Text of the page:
Xbox Adaptive Controller with Accessories V4

Microsoft has several contracts with military organizations, most of them controversial. Perhaps the newest partnership will not court quite as much ire. The company has announced a collaboration with the U.S. Department of Veterans Affairs to provide Xbox Adaptive Controllers to VA rehab centers.

Gaming has become a core part of helping combatants readjust following an injury. It can lessen the feeling of isolation and forge connections with people from within and outside service.

Microsoft says it will supply Xbox Adaptive Controllers to 22 VA rehab centers across the United States. The company will collect data from the controllers to see where the gamepad is succeeding and what changes can be made in the future.

Dr. Leif Nelson, director of National Veterans Sports Programs & Special Events for the VA welcomed the partnership:

“We’re looking for platforms for veterans to interact with each other, and the Xbox Adaptive Controller can be that access point to get involved in this world and in the gaming community,” Nelson says. “Gaming is now everywhere in the world, and while people tend to think of it as isolating, we’re finding that it actually has the opposite effect and can increase interactions with other veterans and folks who are non-veterans. I think this can be a tool in the rehabilitation process to achieve a lot of different goals.”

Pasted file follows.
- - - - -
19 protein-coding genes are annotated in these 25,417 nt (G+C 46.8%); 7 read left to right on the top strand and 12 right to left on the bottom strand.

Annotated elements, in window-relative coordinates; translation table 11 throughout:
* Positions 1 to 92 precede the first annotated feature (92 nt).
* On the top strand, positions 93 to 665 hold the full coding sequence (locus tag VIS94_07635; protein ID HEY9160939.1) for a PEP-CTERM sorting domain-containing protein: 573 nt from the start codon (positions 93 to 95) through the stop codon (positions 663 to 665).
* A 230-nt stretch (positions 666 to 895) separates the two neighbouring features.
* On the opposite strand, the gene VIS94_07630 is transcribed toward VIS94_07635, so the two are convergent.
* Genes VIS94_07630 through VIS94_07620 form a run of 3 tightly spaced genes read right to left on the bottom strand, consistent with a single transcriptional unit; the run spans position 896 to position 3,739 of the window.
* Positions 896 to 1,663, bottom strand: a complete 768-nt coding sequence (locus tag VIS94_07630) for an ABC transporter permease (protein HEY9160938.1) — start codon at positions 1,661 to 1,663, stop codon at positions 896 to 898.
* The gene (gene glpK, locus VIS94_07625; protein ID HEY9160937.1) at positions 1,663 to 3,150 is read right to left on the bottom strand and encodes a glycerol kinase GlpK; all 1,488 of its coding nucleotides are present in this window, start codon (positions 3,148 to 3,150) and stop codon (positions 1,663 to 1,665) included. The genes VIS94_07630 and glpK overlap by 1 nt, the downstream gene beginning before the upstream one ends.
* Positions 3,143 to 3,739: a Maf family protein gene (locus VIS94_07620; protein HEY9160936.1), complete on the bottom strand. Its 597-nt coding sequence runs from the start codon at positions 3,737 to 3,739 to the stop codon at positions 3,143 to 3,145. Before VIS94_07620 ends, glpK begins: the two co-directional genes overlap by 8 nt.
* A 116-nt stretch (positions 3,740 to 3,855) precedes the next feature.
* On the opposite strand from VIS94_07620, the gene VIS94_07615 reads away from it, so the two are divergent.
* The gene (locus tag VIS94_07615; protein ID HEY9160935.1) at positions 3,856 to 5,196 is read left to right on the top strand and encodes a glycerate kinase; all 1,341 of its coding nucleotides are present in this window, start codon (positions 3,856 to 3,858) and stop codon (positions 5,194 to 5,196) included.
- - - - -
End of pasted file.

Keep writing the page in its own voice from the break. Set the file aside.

Innovation

Microsoft has been developing the Xbox Adaptive Controller since 2016. In a collaboration with disabled gamers, the company created a controller based on their specifications. Additionally, Microsoft worked with The AbleGamers Foundation, The Cerebral Palsy Foundation, SpecialEffect, Warfighter Engaged to develop the best results.

The device launched last year and costs $99. In November, the controller was named amongst Time Magazine’s top 10 best inventions of 2018.